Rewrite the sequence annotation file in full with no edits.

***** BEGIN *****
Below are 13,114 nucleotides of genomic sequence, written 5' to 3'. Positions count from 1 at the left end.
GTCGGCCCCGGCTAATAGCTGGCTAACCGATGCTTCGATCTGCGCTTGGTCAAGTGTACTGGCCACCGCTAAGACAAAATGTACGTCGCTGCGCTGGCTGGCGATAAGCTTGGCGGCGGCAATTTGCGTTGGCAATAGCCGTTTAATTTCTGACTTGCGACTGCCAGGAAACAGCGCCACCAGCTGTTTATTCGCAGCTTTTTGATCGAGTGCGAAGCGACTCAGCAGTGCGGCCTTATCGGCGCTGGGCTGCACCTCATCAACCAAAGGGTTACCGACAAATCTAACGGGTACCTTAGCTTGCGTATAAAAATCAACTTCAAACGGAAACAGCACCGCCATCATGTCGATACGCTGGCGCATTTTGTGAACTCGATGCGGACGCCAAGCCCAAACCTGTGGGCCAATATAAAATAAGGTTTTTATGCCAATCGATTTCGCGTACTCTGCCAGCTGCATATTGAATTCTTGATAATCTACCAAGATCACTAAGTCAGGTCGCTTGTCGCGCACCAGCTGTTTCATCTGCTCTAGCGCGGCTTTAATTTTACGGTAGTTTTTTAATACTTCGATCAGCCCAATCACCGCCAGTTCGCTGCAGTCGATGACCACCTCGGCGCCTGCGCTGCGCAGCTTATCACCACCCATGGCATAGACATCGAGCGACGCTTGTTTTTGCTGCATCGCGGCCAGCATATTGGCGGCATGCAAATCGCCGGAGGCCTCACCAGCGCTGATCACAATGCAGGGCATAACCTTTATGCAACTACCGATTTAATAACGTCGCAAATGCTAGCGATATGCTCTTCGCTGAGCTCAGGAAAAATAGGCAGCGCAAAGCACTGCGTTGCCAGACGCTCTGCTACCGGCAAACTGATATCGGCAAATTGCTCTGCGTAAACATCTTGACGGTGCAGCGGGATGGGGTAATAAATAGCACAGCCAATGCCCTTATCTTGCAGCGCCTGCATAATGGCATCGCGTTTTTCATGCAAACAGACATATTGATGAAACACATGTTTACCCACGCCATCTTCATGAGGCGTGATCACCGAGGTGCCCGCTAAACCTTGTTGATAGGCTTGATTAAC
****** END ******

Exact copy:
Below are 13,114 nucleotides of genomic sequence, written 5' to 3'. Positions count from 1 at the left end.
GTCGGCCCCGGCTAATAGCTGGCTAACCGATGCTTCGATCTGCGCTTGGTCAAGTGTACTGGCCACCGCTAAGACAAAATGTACGTCGCTGCGCTGGCTGGCGATAAGCTTGGCGGCGGCAATTTGCGTTGGCAATAGCCGTTTAATTTCTGACTTGCGACTGCCAGGAAACAGCGCCACCAGCTGTTTATTCGCAGCTTTTTGATCGAGTGCGAAGCGACTCAGCAGTGCGGCCTTATCGGCGCTGGGCTGCACCTCATCAACCAAAGGGTTACCGACAAATCTAACGGGTACCTTAGCTTGCGTATAAAAATCAACTTCAAACGGAAACAGCACCGCCATCATGTCGATACGCTGGCGCATTTTGTGAACTCGATGCGGACGCCAAGCCCAAACCTGTGGGCCAATATAAAATAAGGTTTTTATGCCAATCGATTTCGCGTACTCTGCCAGCTGCATATTGAATTCTTGATAATCTACCAAGATCACTAAGTCAGGTCGCTTGTCGCGCACCAGCTGTTTCATCTGCTCTAGCGCGGCTTTAATTTTACGGTAGTTTTTTAATACTTCGATCAGCCCAATCACCGCCAGTTCGCTGCAGTCGATGACCACCTCGGCGCCTGCGCTGCGCAGCTTATCACCACCCATGGCATAGACATCGAGCGACGCTTGTTTTTGCTGCATCGCGGCCAGCATATTGGCGGCATGCAAATCGCCGGAGGCCTCACCAGCGCTGATCACAATGCAGGGCATAACCTTTATGCAACTACCGATTTAATAACGTCGCAAATGCTAGCGATATGCTCTTCGCTGAGCTCAGGAAAAATAGGCAGCGCAAAGCACTGCGTTGCCAGACGCTCTGCTACCGGCAAACTGATATCGGCAAATTGCTCTGCGTAAACATCTTGACGGTGCAGCGGGATGGGGTAATAAATAGCACAGCCAATGCCCTTATCTTGCAGCGCCTGCATAATGGCATCGCGTTTTTCATGCAAACAGACATATTGATGAAACACATGTTTACCCACGCCATCTTCATGAGGCGTGATCACCGAGGTGCCCGCTAAACCTTGTTGATAGGCTTGATTAAC